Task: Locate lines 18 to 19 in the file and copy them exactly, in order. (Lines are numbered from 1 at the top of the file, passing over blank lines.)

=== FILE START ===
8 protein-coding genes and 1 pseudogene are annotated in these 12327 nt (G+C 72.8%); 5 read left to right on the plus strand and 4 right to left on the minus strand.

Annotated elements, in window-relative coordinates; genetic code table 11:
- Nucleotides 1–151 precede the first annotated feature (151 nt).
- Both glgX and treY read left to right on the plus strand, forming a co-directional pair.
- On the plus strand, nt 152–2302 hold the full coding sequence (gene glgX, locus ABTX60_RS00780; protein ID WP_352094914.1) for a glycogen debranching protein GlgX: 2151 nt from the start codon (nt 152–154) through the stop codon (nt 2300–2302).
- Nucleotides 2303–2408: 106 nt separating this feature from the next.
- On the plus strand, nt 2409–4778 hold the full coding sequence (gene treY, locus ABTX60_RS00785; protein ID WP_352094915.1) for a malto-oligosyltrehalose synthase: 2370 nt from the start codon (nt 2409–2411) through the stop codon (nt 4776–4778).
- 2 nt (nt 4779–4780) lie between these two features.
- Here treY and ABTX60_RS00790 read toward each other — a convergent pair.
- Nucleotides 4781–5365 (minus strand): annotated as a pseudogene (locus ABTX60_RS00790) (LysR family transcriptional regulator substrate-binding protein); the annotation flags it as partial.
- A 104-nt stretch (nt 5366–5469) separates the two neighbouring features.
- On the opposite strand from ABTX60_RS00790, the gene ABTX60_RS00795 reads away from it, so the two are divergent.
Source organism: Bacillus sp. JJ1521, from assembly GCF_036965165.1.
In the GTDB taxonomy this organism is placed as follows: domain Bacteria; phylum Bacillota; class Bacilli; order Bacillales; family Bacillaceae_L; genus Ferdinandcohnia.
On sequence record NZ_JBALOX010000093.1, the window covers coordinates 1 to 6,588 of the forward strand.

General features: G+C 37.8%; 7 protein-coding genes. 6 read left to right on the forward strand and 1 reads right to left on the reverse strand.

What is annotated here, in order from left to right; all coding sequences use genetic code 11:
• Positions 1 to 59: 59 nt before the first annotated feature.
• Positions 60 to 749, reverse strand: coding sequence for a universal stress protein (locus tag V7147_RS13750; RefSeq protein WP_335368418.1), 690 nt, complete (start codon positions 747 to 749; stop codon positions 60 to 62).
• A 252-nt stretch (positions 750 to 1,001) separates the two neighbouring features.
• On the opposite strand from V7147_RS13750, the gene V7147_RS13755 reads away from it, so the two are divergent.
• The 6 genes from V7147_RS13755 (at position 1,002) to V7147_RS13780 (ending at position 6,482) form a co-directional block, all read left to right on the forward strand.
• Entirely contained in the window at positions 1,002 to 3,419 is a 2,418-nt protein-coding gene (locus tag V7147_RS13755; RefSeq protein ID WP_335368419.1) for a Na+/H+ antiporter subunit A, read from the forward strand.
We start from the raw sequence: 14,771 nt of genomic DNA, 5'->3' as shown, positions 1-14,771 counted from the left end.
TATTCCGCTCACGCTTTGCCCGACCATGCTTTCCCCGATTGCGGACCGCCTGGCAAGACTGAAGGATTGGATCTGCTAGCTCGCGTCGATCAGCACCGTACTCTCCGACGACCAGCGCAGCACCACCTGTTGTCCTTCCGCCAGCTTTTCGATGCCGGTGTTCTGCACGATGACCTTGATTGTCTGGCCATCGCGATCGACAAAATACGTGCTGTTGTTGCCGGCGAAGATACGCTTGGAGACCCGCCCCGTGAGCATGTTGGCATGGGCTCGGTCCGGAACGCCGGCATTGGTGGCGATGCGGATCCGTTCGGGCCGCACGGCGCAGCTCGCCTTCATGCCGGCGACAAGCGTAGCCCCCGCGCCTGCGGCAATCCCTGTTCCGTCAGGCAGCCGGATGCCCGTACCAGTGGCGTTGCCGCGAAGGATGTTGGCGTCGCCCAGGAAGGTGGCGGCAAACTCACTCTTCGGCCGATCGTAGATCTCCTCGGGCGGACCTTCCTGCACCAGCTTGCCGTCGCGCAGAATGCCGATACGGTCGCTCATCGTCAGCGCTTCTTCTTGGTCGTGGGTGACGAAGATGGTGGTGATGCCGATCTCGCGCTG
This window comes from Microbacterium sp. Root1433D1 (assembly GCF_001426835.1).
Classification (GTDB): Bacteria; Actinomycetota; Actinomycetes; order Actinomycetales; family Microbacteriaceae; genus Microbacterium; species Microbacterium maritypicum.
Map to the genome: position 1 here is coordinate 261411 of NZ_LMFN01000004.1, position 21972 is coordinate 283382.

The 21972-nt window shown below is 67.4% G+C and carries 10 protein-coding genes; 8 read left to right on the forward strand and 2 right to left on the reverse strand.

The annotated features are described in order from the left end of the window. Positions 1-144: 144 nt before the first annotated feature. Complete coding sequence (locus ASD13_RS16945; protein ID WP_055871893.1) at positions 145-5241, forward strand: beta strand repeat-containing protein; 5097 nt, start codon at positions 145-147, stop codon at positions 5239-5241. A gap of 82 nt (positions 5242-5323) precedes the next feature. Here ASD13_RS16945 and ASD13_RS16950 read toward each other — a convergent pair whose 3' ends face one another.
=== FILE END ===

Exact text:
• Positions 1 to 59: 59 nt before the first annotated feature.
• Positions 60 to 749, reverse strand: coding sequence for a universal stress protein (locus tag V7147_RS13750; RefSeq protein WP_335368418.1), 690 nt, complete (start codon positions 747 to 749; stop codon positions 60 to 62).